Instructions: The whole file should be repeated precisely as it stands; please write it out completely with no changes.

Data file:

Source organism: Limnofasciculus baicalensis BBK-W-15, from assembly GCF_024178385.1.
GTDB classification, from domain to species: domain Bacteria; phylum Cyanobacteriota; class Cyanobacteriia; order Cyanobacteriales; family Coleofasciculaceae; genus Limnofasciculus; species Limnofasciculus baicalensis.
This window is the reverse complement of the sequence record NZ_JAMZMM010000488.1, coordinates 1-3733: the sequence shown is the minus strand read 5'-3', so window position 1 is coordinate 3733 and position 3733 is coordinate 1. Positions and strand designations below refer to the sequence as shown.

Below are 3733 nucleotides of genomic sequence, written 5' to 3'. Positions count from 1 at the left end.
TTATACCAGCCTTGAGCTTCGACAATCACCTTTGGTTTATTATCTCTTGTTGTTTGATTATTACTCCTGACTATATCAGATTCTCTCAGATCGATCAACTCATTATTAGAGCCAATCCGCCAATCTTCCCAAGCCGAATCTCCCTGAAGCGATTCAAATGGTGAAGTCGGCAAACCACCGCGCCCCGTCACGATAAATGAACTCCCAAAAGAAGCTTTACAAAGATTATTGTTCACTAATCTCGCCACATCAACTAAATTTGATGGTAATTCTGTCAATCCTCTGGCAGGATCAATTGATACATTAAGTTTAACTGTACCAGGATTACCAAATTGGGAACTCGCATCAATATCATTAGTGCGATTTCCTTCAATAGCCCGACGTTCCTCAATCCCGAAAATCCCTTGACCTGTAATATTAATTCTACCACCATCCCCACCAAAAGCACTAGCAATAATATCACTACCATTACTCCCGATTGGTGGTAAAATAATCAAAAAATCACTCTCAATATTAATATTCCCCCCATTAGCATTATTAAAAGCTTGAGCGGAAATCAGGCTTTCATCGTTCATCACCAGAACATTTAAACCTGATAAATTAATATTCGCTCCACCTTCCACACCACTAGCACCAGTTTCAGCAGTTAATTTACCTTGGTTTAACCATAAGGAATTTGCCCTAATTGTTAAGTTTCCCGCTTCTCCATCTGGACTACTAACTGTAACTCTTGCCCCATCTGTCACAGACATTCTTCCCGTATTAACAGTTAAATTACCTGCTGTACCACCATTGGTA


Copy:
Source organism: Limnofasciculus baicalensis BBK-W-15, from assembly GCF_024178385.1.
GTDB classification, from domain to species: domain Bacteria; phylum Cyanobacteriota; class Cyanobacteriia; order Cyanobacteriales; family Coleofasciculaceae; genus Limnofasciculus; species Limnofasciculus baicalensis.
This window is the reverse complement of the sequence record NZ_JAMZMM010000488.1, coordinates 1-3733: the sequence shown is the minus strand read 5'-3', so window position 1 is coordinate 3733 and position 3733 is coordinate 1. Positions and strand designations below refer to the sequence as shown.

Below are 3733 nucleotides of genomic sequence, written 5' to 3'. Positions count from 1 at the left end.
TTATACCAGCCTTGAGCTTCGACAATCACCTTTGGTTTATTATCTCTTGTTGTTTGATTATTACTCCTGACTATATCAGATTCTCTCAGATCGATCAACTCATTATTAGAGCCAATCCGCCAATCTTCCCAAGCCGAATCTCCCTGAAGCGATTCAAATGGTGAAGTCGGCAAACCACCGCGCCCCGTCACGATAAATGAACTCCCAAAAGAAGCTTTACAAAGATTATTGTTCACTAATCTCGCCACATCAACTAAATTTGATGGTAATTCTGTCAATCCTCTGGCAGGATCAATTGATACATTAAGTTTAACTGTACCAGGATTACCAAATTGGGAACTCGCATCAATATCATTAGTGCGATTTCCTTCAATAGCCCGACGTTCCTCAATCCCGAAAATCCCTTGACCTGTAATATTAATTCTACCACCATCCCCACCAAAAGCACTAGCAATAATATCACTACCATTACTCCCGATTGGTGGTAAAATAATCAAAAAATCACTCTCAATATTAATATTCCCCCCATTAGCATTATTAAAAGCTTGAGCGGAAATCAGGCTTTCATCGTTCATCACCAGAACATTTAAACCTGATAAATTAATATTCGCTCCACCTTCCACACCACTAGCACCAGTTTCAGCAGTTAATTTACCTTGGTTTAACCATAAGGAATTTGCCCTAATTGTTAAGTTTCCCGCTTCTCCATCTGGACTACTAACTGTAACTCTTGCCCCATCTGTCACAGACATTCTTCCCGTATTAACAGTTAAATTACCTGCTGTACCACCATTGGTA